Parted Magic + dban will not erase data from HDD?

Discussion in 'privacy technology' started by Phil McCrevis, May 15, 2012.

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  1. Phil McCrevis

    Phil McCrevis Registered Member

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    I was over at a good friends house this last weekend, he and his wife had a BBQ and invited me and some of his other friends over. There was one guy there that I had never met and after talking to him for a little bit I find out that he works for a computer forensics company and actually does recovery work.

    He talked for a bit about some of the interesting things he's come across while recovering data from drives. At one point I asked him if his company has every recovered data from a wiped drive and he told me that they can recover data no matter how a HDD is wiped. Said that physical destruction is the only way to keep data from being recovered.

    I told him my method for wiping data before selling/donating any personal computer and he claimed that his company could retrieve most if not all data even after a through wipe. o_O My method for wiping any personal PC before selling/donating is as follows: first I run parted magics internal secure erase command "enhanced" method and secondly after that finishes I run dban 2.2.6 dod 7-pass. HDD's have no bad sectors and do not show any errors while running dban.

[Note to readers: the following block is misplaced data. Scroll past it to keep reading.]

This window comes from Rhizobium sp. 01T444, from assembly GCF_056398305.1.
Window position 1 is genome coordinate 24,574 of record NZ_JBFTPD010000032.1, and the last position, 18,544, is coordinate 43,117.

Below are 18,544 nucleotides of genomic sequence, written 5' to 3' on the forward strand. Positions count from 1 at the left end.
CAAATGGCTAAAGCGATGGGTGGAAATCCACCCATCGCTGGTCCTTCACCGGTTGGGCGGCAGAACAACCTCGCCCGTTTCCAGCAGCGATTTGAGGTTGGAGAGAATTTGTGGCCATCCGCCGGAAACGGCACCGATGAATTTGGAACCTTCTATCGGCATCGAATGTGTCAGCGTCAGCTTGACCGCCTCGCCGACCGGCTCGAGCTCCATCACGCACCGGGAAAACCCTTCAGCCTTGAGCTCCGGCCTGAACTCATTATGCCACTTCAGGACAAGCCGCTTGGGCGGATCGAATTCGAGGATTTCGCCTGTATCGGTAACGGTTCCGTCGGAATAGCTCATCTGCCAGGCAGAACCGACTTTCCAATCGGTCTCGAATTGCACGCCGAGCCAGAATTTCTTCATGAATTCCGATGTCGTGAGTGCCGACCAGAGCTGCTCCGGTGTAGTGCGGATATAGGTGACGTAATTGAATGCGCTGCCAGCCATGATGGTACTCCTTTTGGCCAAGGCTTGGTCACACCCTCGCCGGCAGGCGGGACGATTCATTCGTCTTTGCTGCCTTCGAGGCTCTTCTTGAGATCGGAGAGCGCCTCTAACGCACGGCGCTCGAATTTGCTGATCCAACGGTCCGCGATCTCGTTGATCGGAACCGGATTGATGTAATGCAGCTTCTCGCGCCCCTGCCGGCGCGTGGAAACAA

I was under the impression after doing quite a bit of research on wiping drives that even one pass from dban or similar programs would make data on a drive unrecoverable. Was this guy telling me the truth or just full of crapola?
     
  2. No_script

    No_script Registered Member

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    Depends... If he works for NSA just assume they can recover it with ease. If he works for the local council he's full of ****.

    Use BCWipe Total WipeOut instead of DBAN, It "can wipe Host Protected Area (HPA) on hard drives" & "identify the number of sectors hidden by the Device Configuration Overlay (DCO) function (present since ATA-6 standard) and can wipe the DCO hidden sectors."

    DBAN can't do those 2 things
     
  3. PaulyDefran

    PaulyDefran Registered Member

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    He's FOS. Cool guy points at a party with "look what I know"... JMHO. You should have given him Peter Gutmann's number (who has since stated that on modern drives, one pass is enough).

    Good gouge on 'Total Wipe Out'...didn't know it could do the HPA and DCO...pretty cool.

    PD
     
  4. EncryptedBytes

    EncryptedBytes Registered Member

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    Not true, the same principles apply here. To the OP, the only way I can see data still being kept is if bad sectors were present that have been blocked off, or if the devices he examined, the person in question had wrote data into the HPA/DCO of the drive...otherwise the steps you mentioned are enough to wipe a non-solid-state drive.
     
  5. Phil McCrevis

    Phil McCrevis Registered Member

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    Thanks for the replies/info, was kinda thinking he was full of sheet just not 100% sure. Went ahead and got BCwipe to try.
     
  6. chronomatic

    chronomatic Registered Member